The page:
These limitations aside, World War I showcased immense potential for aviation’s influence over the battlefield. The vision of an independent air force and potential uses of air power began to relegate the role of observation to the veritable storeroom of war. As Brigadier General William “Billy” Mitchell argued, observation was the least important mission of the Air Service. Following passage of the Air Corps Act of 1926, Raines notes that observation declined “into orphan status and an intellectual and professional backwater within the Air Corps.” Strategic bombardment theory and its necessary technological requirements dominated the Army Air Corps and “ensured the stagnation of observation doctrine.”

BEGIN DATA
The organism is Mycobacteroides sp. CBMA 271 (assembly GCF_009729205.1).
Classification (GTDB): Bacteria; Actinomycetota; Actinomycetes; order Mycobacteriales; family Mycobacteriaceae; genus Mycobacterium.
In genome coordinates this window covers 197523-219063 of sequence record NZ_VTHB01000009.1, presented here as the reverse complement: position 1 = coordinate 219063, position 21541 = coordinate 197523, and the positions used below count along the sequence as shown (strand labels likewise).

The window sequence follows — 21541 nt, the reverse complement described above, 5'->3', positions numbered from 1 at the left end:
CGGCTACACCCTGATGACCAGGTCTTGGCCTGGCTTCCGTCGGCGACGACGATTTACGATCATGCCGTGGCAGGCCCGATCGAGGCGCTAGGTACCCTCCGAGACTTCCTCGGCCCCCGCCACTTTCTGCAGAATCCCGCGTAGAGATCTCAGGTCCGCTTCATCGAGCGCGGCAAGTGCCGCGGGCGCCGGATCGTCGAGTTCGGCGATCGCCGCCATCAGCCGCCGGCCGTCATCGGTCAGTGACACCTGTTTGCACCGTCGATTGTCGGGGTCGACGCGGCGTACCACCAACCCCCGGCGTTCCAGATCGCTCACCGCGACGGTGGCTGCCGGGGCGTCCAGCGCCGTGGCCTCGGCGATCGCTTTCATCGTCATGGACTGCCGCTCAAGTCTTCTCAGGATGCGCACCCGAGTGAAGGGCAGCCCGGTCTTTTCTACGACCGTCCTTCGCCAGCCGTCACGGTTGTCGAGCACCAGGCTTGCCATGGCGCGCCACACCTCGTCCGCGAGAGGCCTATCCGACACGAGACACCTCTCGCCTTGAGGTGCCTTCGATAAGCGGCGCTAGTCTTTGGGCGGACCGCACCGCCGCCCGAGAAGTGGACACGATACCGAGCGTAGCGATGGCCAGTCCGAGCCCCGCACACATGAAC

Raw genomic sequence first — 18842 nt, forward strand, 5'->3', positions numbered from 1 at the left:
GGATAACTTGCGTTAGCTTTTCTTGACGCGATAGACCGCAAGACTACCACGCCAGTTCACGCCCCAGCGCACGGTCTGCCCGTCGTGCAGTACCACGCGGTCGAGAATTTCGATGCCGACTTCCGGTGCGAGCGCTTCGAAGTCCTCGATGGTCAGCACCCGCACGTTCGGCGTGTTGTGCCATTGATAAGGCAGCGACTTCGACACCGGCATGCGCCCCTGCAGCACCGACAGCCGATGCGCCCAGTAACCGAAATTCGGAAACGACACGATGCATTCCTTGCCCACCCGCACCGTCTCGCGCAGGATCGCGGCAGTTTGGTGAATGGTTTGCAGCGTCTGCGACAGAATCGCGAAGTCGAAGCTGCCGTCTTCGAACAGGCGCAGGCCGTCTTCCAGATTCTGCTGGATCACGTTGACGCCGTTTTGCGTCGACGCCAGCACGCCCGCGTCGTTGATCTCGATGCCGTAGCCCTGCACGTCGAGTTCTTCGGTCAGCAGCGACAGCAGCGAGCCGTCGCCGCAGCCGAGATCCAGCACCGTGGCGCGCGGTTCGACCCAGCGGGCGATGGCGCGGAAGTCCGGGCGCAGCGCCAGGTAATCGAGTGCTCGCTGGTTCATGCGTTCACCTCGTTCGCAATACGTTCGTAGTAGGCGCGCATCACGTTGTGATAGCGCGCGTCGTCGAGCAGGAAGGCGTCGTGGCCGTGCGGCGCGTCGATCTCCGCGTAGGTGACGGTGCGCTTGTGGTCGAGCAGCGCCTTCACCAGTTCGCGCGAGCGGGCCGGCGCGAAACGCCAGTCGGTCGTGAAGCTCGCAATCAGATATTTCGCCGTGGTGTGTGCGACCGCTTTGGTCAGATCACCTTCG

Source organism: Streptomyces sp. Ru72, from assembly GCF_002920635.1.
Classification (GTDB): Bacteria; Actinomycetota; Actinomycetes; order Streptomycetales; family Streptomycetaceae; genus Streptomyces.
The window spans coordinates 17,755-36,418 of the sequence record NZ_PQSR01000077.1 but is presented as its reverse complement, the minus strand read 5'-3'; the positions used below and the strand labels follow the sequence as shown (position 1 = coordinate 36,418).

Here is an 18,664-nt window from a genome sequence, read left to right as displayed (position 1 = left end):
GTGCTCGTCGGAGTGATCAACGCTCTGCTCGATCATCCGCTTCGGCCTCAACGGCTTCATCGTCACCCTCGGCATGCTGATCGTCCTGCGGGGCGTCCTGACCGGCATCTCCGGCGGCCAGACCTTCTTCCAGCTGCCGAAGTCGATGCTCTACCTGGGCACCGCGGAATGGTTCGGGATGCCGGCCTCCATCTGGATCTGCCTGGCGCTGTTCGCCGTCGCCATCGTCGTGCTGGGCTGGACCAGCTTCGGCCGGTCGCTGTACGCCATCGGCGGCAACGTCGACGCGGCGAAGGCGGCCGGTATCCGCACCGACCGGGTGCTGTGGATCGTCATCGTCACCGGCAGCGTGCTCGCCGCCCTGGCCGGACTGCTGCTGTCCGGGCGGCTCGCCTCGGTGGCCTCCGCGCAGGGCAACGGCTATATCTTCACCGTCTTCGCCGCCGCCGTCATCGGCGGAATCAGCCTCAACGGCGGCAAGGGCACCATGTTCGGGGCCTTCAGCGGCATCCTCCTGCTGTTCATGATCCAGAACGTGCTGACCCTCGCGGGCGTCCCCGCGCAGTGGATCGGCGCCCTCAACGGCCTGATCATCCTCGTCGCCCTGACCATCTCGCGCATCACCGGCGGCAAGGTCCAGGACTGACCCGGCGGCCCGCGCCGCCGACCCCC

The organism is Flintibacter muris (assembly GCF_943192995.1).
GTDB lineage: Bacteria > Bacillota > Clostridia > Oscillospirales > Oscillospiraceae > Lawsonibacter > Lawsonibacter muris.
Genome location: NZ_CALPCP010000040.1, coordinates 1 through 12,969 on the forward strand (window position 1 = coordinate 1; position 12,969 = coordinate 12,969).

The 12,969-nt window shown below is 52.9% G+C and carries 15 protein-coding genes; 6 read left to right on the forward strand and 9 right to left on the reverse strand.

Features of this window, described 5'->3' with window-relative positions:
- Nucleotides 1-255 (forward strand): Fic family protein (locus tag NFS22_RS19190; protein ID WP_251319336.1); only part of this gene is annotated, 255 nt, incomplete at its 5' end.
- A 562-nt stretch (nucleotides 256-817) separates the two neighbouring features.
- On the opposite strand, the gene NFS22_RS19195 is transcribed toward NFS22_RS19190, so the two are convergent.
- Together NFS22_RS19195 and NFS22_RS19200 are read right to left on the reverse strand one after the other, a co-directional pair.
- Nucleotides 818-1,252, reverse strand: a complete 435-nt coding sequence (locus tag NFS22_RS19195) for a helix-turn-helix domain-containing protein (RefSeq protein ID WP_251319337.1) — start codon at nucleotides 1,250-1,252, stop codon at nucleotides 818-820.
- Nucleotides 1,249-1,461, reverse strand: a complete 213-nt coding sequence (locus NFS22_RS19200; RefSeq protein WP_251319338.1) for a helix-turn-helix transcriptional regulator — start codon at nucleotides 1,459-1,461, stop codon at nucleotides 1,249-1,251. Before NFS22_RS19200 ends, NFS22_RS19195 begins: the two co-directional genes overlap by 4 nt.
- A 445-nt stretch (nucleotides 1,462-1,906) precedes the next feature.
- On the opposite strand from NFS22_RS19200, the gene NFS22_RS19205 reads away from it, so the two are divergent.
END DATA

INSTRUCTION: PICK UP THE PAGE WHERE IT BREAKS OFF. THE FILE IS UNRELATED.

For the Army Ground Forces, however, aerial observation remained a concern. An ideal example of an aircraft that could provide the necessary observation was the Piper J-3 Cub, destined to become the L-4 Grasshopper. Air Corps officers, who tended to be more focused on the newest and most innovative aircraft, deemed the Cub technologically obsolete. But it offered ground forces simplicity and reliability paired with ease of operation, repair, and maintenance. Along with the civilian availability of the Cub and similar aircraft, two other critical elements emerged to make what became the Air-Observation-Post program possible. First, the Army Signal Corps began to field new lightweight FM radios providing static-free, reliable air to ground communications; Second, the field artillery made the battalion the primary unit for delivering indirect fire. This was coordinated via a battalion fire-control center, whereby firing data could be computed to permit multiple guns to accurately fire simultaneously on the same target. These three factors enabled Army ground forces to anoint adversaries with a storm of fire and steel.